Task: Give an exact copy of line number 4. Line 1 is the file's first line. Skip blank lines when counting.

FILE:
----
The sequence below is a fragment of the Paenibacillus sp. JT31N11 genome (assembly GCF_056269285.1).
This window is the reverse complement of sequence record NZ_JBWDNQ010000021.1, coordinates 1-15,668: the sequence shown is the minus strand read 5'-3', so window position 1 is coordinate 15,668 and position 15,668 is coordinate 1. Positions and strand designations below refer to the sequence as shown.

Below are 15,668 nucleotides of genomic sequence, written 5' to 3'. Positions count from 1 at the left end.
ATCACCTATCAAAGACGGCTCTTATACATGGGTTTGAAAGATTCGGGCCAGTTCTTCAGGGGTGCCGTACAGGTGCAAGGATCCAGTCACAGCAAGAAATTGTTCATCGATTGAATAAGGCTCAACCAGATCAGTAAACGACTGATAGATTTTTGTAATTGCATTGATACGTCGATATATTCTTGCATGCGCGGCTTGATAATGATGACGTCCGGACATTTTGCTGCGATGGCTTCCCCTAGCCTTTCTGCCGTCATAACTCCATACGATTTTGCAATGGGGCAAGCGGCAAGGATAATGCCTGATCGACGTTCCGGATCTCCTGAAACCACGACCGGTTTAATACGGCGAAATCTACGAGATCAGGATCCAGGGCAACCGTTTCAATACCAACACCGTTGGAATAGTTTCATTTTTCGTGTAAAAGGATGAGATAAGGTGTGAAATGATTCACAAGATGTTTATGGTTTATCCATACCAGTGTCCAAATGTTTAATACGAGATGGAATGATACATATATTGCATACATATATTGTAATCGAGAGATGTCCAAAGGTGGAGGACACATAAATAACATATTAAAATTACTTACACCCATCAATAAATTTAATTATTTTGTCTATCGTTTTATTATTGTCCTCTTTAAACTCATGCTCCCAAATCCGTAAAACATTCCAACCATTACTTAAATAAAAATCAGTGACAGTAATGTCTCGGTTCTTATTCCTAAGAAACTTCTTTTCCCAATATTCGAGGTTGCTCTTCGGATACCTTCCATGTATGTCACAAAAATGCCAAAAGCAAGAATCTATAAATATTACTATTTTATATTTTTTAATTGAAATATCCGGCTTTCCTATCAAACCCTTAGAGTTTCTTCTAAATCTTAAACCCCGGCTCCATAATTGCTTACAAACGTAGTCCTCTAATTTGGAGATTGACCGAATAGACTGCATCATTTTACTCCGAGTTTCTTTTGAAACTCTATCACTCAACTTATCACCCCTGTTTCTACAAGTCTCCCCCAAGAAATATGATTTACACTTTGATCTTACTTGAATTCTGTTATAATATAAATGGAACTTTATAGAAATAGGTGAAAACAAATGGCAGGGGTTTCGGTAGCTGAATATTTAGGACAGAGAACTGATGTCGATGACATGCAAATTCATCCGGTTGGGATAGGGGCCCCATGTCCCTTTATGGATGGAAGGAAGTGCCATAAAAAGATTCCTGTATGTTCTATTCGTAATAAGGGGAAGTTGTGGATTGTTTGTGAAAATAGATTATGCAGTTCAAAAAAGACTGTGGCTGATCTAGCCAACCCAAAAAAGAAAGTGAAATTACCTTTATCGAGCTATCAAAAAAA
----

ATCACCTATCAAAGACGGCTCTTATACATGGGTTTGAAAGATTCGGGCCAGTTCTTCAGGGGTGCCGTACAGGTGCAAGGATCCAGTCACAGCAAGAAATTGTTCATCGATTGAATAAGGCTCAACCAGATCAGTAAACGACTGATAGATTTTTGTAATTGCATTGATACGTCGATATATTCTTGCATGCGCGGCTTGATAATGATGACGTCCGGACATTTTGCTGCGATGGCTTCCCCTAGCCTTTCTGCCGTCATAACTCCATACGATTTTGCAATGGGGCAAGCGGCAAGGATAATGCCTGATCGACGTTCCGGATCTCCTGAAACCACGACCGGTTTAATACGGCGAAATCTACGAGATCAGGATCCAGGGCAACCGTTTCAATACCAACACCGTTGGAATAGTTTCATTTTTCGTGTAAAAGGATGAGATAAGGTGTGAAATGATTCACAAGATGTTTATGGTTTATCCATACCAGTGTCCAAATGTTTAATACGAGATGGAATGATACATATATTGCATACATATATTGTAATCGAGAGATGTCCAAAGGTGGAGGACACATAAATAACATATTAAAATTACTTACACCCATCAATAAATTTAATTATTTTGTCTATCGTTTTATTATTGTCCTCTTTAAACTCATGCTCCCAAATCCGTAAAACATTCCAACCATTACTTAAATAAAAATCAGTGACAGTAATGTCTCGGTTCTTATTCCTAAGAAACTTCTTTTCCCAATATTCGAGGTTGCTCTTCGGATACCTTCCATGTATGTCACAAAAATGCCAAAAGCAAGAATCTATAAATATTACTATTTTATATTTTTTAATTGAAATATCCGGCTTTCCTATCAAACCCTTAGAGTTTCTTCTAAATCTTAAACCCCGGCTCCATAATTGCTTACAAACGTAGTCCTCTAATTTGGAGATTGACCGAATAGACTGCATCATTTTACTCCGAGTTTCTTTTGAAACTCTATCACTCAACTTATCACCCCTGTTTCTACAAGTCTCCCCCAAGAAATATGATTTACACTTTGATCTTACTTGAATTCTGTTATAATATAAATGGAACTTTATAGAAATAGGTGAAAACAAATGGCAGGGGTTTCGGTAGCTGAATATTTAGGACAGAGAACTGATGTCGATGACATGCAAATTCATCCGGTTGGGATAGGGGCCCCATGTCCCTTTATGGATGGAAGGAAGTGCCATAAAAAGATTCCTGTATGTTCTATTCGTAATAAGGGGAAGTTGTGGATTGTTTGTGAAAATAGATTATGCAGTTCAAAAAAGACTGTGGCTGATCTAGCCAACCCAAAAAAGAAAGTGAAATTACCTTTATCGAGCTATCAAAAAAA